SB19 On Their BBMA Nomination, Asian Racism, And More

Let’s talk about your music, though. You recently came back with a mini album, Pagsibol. The title track, “What?”, was very dark and hard-hitting. What was your favorite part of recording this project?

Pablo: When I first heard the songs with all the vocals and beats together. When I was composing the songs, I was just singing with the guitar and imagining what would happen when the group sang it fully. It’s amazing, I really get excited when I hear the dynamics in our voices on one song, all the variation.

Ken: We were covered in blankets to record some of the tracks!

Pablo: Yeah, we recorded two of the songs in my home, using blankets to control the reverberation in the room. When we recorded the chants, it was really fun. Once, when we were really loud, my neighbor shouted the lyrics of our song! [laughs] It’s really funny because they already got the melody and lyrics from us repeating and repeating and repeating.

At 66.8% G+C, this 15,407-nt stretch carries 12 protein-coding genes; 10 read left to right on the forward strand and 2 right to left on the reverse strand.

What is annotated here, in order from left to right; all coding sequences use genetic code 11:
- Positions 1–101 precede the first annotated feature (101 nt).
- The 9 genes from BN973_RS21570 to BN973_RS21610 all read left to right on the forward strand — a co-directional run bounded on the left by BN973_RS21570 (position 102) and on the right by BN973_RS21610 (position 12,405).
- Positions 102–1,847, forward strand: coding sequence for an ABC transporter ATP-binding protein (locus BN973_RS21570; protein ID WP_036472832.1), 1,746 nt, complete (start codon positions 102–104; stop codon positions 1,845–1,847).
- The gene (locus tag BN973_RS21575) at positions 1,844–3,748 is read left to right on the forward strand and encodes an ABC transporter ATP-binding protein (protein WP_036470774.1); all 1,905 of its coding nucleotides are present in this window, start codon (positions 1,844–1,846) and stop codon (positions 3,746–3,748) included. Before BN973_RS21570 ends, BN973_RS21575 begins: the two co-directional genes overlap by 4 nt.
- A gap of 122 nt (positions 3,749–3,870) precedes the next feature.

A lot of your songs are very strong and dark. Will we ever see a cutesy concept from SB19?

Justin: We have some more bubbly concepts, and we are hoping our next song will be more cutesy and playful as well.

Stell: We’re open to doing that…

Writer’s note: I wondered if it might be a collaboration with Twice. They all cheered. “That would be a dream come true, wouldn’t it, Josh?” says Pablo. “I love them, especially Sana and Nayeon,” says Josh. To the camera, he gives a thumbs up. “See you soon, guys!” They all laugh.

There is an overwhelming amount of prejudice against Southeast Asian idols in the K-pop world, and in society at large. Do those instances affect you?

Pablo: Asian racism is present not just in other countries but in Asian countries as well. It’s really saddening. At first, we were really affected by the comments and hate speech, but we try to motivate each other that we’re doing the right thing, to keep pushing no matter what. We were actually able to make a song based off of [the hate]. As much as possible, we want to put lessons in our music and educate people with our music. So people can know racism and discrimination is a bad thing, and helping them realize those things are not okay.

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